Christmas is Not Just for Christians–Aquinas and Julian on Humanity’s Deification

Recently, Rabbi Michael Lerner offered a reminder that “Hanukkah is not just for Jews.”  I agree.  Great feast days of all the world’s religions invariably speak to humanity’s deepest longings. 

“Baptism” Plaque by Ullrrich Javier Lemus, in The Stations of the Cosmic Christ.

It follows that Christmas is not just for Christians.  The deeper lessons of the Christmas story are archetypal and can speak deeply to all human beings.

Christmas reminds us of our divinity.  Aquinas tells us that Christ

teaches the dignity of human nature….and the full participation in Divinity, which is truly humanity’s happiness and the goal of human life. When Matthew’s gospel says ‘Behold a voice speaking from heaven, ‘This is my son’ notice that baptism not only makes one spiritual but makes one the child of God (John 1:12): He gave them the power to become children of God.’

The mystery of Christ’s human nature is “the mystery of godliness (1 Tim. 3:16).  The saints have their name from divine adoption (1 John 3)”…. See what sort of charity God the Father has given us. So that we are called the children of God and that is what we are….Divine virtue gives deification itself, that is, participation the Godhead which is through grace.

Christ restores us as images of God and mirrors of God and is a “way directing us to God.”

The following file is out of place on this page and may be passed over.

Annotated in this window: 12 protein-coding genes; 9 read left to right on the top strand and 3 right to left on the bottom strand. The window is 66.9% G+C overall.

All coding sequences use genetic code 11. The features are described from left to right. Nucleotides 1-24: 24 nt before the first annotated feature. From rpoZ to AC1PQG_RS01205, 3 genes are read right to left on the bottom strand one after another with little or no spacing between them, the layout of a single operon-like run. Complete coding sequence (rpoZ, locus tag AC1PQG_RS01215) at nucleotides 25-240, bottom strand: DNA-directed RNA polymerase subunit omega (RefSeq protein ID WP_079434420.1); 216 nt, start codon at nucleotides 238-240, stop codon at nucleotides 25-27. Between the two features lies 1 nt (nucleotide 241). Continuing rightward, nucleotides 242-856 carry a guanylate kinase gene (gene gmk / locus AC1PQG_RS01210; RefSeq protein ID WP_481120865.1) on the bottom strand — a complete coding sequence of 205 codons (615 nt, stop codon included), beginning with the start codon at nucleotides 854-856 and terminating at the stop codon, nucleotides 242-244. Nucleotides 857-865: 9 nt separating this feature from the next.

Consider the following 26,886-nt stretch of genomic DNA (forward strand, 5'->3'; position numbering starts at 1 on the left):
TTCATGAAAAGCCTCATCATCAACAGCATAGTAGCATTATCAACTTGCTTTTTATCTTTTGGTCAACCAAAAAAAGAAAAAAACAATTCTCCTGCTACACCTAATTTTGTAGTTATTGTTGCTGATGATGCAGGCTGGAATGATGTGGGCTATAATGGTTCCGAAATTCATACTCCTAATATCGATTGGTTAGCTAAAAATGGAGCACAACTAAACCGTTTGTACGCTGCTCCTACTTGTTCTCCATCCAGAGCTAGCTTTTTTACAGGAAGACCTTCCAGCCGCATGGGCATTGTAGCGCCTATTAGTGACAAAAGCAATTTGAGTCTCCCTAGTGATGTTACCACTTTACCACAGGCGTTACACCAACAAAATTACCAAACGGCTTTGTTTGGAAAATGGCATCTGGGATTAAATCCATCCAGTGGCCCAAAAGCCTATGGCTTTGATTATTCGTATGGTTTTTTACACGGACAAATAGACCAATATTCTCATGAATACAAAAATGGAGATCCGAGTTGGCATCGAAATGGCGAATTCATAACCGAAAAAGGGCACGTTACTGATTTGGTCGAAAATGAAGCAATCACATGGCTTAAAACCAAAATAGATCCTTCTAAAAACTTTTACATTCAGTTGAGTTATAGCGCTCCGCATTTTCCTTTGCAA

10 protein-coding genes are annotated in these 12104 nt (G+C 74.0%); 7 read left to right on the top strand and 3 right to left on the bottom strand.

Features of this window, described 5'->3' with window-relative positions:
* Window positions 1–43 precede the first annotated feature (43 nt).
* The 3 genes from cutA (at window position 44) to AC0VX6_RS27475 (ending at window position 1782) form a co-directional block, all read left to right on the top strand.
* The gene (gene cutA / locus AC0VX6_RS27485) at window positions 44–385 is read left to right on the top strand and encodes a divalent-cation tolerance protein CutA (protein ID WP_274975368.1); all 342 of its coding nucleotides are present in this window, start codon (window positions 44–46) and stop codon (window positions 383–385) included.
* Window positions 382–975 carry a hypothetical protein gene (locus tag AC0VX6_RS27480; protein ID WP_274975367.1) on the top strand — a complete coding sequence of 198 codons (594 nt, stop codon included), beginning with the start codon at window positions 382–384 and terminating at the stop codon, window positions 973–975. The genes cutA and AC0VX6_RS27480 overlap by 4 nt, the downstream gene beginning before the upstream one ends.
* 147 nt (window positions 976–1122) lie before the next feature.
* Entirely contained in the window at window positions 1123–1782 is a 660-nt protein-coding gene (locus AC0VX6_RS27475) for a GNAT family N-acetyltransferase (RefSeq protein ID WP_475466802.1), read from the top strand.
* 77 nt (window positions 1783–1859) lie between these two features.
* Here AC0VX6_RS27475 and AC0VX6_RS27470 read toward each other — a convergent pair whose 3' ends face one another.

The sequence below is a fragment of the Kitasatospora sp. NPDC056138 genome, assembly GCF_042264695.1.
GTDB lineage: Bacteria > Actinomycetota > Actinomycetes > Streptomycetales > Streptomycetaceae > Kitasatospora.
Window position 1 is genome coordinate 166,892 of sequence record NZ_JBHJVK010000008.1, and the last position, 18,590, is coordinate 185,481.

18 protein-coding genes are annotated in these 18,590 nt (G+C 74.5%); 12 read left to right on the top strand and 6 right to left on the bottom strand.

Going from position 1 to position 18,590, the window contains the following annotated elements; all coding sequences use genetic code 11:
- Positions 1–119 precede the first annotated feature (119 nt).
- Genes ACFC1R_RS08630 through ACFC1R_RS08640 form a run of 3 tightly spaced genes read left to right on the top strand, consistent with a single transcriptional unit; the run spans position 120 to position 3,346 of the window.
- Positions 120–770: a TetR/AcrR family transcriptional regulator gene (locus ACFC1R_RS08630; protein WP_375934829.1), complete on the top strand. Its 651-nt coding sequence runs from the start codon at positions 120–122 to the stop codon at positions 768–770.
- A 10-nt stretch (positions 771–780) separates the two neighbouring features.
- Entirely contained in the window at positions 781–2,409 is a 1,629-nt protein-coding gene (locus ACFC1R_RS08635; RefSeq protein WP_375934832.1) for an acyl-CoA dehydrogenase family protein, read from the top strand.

“We are all drops in the limitless ocean of [God’s] mercy” – Mahatma Gandhi. Photographer unknown; on Wikimedia Commons.

“The Holy Spirit proceeds as the love of the primal goodness whereby the Creator loves the Godhead and every creature.” Every creature is the object of God’s love.

The beautiful term, “primal goodness” as well as “original goodness” that Aquinas repeats several times in his writings is a powerful statement born of Genesis 1 that talks about creation and cosmology and all of nature as “good” and “very good” even after humans come aboard. 

The goodness of God is so great that, according to Aquinas, “the goodness of God cannot be expressed and if it is expressed, still it is expressed imperfectly.  And so Jeremiah says: ‘Ah, ah, ah, I don’t know how to speak.’” God’s goodness overwhelms us.  Says Aquinas: “Through the Incarnation we are led to enjoy goodness perfectly.”

This amazing teaching from Thomas Aquinas opens the door to the deep wisdom of Julian of Norwich because her theology can be summarized as a veritable treatise on goodness.  Julian has an immense amount to say about goodness and thereby demonstrates the point Aquinas is making, namely that the Incarnation “leads us to enjoy goodness perfectly.”

In his weekly live-streamed catechesis, Pope Francis affirms the unconditional love, blessing, and goodness of our Father/Mother God. Posted to YouTube by ROME REPORTS in English, 12/2/2020.

To be godlike is to be on the search for goodness and for Julian God is “goodness itself” and “has revealed his goodness with such abundance and plenitude.”  We live in a world abundant and overflowing with goodness—and “the first good thing is the goodness of nature.”

Julian identifies divinity with goodness itself when she declares that “God is all that is good.”

It follows from Julian’s and Aquinas’s teachings that Advent is a time for anticipating our deeper awakening toward goodness and Christmas is a birth of renewed consciousness of the divine goodness all about us.